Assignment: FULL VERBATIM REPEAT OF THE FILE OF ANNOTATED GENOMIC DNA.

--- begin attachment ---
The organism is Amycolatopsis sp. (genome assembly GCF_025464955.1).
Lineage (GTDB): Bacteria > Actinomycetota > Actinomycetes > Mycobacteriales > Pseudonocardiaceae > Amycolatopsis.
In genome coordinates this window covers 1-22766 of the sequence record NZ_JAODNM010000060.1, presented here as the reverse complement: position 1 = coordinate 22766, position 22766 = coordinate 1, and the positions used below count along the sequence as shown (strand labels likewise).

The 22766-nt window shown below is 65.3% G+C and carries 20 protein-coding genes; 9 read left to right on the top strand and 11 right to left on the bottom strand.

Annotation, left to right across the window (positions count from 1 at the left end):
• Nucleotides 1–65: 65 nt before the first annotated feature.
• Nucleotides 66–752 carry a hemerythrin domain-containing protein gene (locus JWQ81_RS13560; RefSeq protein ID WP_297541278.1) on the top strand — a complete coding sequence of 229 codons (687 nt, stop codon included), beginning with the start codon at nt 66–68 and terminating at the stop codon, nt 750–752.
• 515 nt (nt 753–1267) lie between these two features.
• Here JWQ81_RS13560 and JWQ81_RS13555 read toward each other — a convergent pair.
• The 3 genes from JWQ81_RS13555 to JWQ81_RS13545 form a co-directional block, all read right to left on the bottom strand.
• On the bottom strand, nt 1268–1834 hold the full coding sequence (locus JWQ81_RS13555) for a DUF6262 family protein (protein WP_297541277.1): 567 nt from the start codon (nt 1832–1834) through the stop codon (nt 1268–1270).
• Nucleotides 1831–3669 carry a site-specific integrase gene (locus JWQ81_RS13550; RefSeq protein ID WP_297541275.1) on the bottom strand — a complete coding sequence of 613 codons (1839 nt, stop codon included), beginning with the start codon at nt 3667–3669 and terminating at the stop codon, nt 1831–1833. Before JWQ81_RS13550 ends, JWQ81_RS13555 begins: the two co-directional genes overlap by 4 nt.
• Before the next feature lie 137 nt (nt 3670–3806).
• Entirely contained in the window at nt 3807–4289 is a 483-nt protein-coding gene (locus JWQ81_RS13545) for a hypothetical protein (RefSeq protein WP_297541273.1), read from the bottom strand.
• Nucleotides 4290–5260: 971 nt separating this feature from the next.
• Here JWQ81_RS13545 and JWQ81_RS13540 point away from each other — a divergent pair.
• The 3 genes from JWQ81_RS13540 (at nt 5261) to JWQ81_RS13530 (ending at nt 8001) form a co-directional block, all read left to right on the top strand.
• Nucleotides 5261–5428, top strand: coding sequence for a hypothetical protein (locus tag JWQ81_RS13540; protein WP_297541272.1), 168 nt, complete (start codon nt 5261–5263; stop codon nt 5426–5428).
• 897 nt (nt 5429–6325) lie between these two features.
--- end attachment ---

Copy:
The organism is Amycolatopsis sp. (genome assembly GCF_025464955.1).
Lineage (GTDB): Bacteria > Actinomycetota > Actinomycetes > Mycobacteriales > Pseudonocardiaceae > Amycolatopsis.
In genome coordinates this window covers 1-22766 of the sequence record NZ_JAODNM010000060.1, presented here as the reverse complement: position 1 = coordinate 22766, position 22766 = coordinate 1, and the positions used below count along the sequence as shown (strand labels likewise).

The 22766-nt window shown below is 65.3% G+C and carries 20 protein-coding genes; 9 read left to right on the top strand and 11 right to left on the bottom strand.

Annotation, left to right across the window (positions count from 1 at the left end):
• Nucleotides 1–65: 65 nt before the first annotated feature.
• Nucleotides 66–752 carry a hemerythrin domain-containing protein gene (locus JWQ81_RS13560; RefSeq protein ID WP_297541278.1) on the top strand — a complete coding sequence of 229 codons (687 nt, stop codon included), beginning with the start codon at nt 66–68 and terminating at the stop codon, nt 750–752.
• 515 nt (nt 753–1267) lie between these two features.
• Here JWQ81_RS13560 and JWQ81_RS13555 read toward each other — a convergent pair.
• The 3 genes from JWQ81_RS13555 to JWQ81_RS13545 form a co-directional block, all read right to left on the bottom strand.
• On the bottom strand, nt 1268–1834 hold the full coding sequence (locus JWQ81_RS13555) for a DUF6262 family protein (protein WP_297541277.1): 567 nt from the start codon (nt 1832–1834) through the stop codon (nt 1268–1270).
• Nucleotides 1831–3669 carry a site-specific integrase gene (locus JWQ81_RS13550; RefSeq protein ID WP_297541275.1) on the bottom strand — a complete coding sequence of 613 codons (1839 nt, stop codon included), beginning with the start codon at nt 3667–3669 and terminating at the stop codon, nt 1831–1833. Before JWQ81_RS13550 ends, JWQ81_RS13555 begins: the two co-directional genes overlap by 4 nt.
• Before the next feature lie 137 nt (nt 3670–3806).
• Entirely contained in the window at nt 3807–4289 is a 483-nt protein-coding gene (locus JWQ81_RS13545) for a hypothetical protein (RefSeq protein WP_297541273.1), read from the bottom strand.
• Nucleotides 4290–5260: 971 nt separating this feature from the next.
• Here JWQ81_RS13545 and JWQ81_RS13540 point away from each other — a divergent pair.
• The 3 genes from JWQ81_RS13540 (at nt 5261) to JWQ81_RS13530 (ending at nt 8001) form a co-directional block, all read left to right on the top strand.
• Nucleotides 5261–5428, top strand: coding sequence for a hypothetical protein (locus tag JWQ81_RS13540; protein WP_297541272.1), 168 nt, complete (start codon nt 5261–5263; stop codon nt 5426–5428).
• 897 nt (nt 5429–6325) lie between these two features.